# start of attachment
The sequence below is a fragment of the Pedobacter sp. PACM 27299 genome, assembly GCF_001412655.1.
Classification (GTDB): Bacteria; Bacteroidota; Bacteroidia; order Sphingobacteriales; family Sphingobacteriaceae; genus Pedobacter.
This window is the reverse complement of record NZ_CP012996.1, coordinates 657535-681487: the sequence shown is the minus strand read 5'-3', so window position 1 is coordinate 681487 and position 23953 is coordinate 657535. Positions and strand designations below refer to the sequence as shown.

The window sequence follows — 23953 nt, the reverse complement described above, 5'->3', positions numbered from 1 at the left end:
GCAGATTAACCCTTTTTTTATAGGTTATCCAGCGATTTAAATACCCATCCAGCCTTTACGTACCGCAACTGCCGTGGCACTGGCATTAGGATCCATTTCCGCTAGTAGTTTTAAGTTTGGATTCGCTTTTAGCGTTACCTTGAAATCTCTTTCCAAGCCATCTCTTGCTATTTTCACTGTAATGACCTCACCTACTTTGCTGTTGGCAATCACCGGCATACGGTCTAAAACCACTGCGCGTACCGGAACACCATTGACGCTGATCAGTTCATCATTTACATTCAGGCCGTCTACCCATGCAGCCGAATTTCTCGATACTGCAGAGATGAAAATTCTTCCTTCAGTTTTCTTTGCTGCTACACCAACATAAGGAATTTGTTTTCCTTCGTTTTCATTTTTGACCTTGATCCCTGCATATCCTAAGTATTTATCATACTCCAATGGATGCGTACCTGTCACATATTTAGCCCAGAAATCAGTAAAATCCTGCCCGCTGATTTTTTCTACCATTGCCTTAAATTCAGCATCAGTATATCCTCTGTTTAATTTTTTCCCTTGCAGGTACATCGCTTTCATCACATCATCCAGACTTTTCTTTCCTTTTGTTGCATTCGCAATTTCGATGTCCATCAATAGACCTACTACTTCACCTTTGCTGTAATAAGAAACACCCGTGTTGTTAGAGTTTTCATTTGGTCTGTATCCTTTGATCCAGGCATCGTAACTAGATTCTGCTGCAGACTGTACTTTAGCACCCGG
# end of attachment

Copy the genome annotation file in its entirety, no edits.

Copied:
The sequence below is a fragment of the Pedobacter sp. PACM 27299 genome, assembly GCF_001412655.1.
Classification (GTDB): Bacteria; Bacteroidota; Bacteroidia; order Sphingobacteriales; family Sphingobacteriaceae; genus Pedobacter.
This window is the reverse complement of record NZ_CP012996.1, coordinates 657535-681487: the sequence shown is the minus strand read 5'-3', so window position 1 is coordinate 681487 and position 23953 is coordinate 657535. Positions and strand designations below refer to the sequence as shown.

The window sequence follows — 23953 nt, the reverse complement described above, 5'->3', positions numbered from 1 at the left end:
GCAGATTAACCCTTTTTTTATAGGTTATCCAGCGATTTAAATACCCATCCAGCCTTTACGTACCGCAACTGCCGTGGCACTGGCATTAGGATCCATTTCCGCTAGTAGTTTTAAGTTTGGATTCGCTTTTAGCGTTACCTTGAAATCTCTTTCCAAGCCATCTCTTGCTATTTTCACTGTAATGACCTCACCTACTTTGCTGTTGGCAATCACCGGCATACGGTCTAAAACCACTGCGCGTACCGGAACACCATTGACGCTGATCAGTTCATCATTTACATTCAGGCCGTCTACCCATGCAGCCGAATTTCTCGATACTGCAGAGATGAAAATTCTTCCTTCAGTTTTCTTTGCTGCTACACCAACATAAGGAATTTGTTTTCCTTCGTTTTCATTTTTGACCTTGATCCCTGCATATCCTAAGTATTTATCATACTCCAATGGATGCGTACCTGTCACATATTTAGCCCAGAAATCAGTAAAATCCTGCCCGCTGATTTTTTCTACCATTGCCTTAAATTCAGCATCAGTATATCCTCTGTTTAATTTTTTCCCTTGCAGGTACATCGCTTTCATCACATCATCCAGACTTTTCTTTCCTTTTGTTGCATTCGCAATTTCGATGTCCATCAATAGACCTACTACTTCACCTTTGCTGTAATAAGAAACACCCGTGTTGTTAGAGTTTTCATTTGGTCTGTATCCTTTGATCCAGGCATCGTAACTAGATTCTGCTGCAGACTGTACTTTAGCACCCGG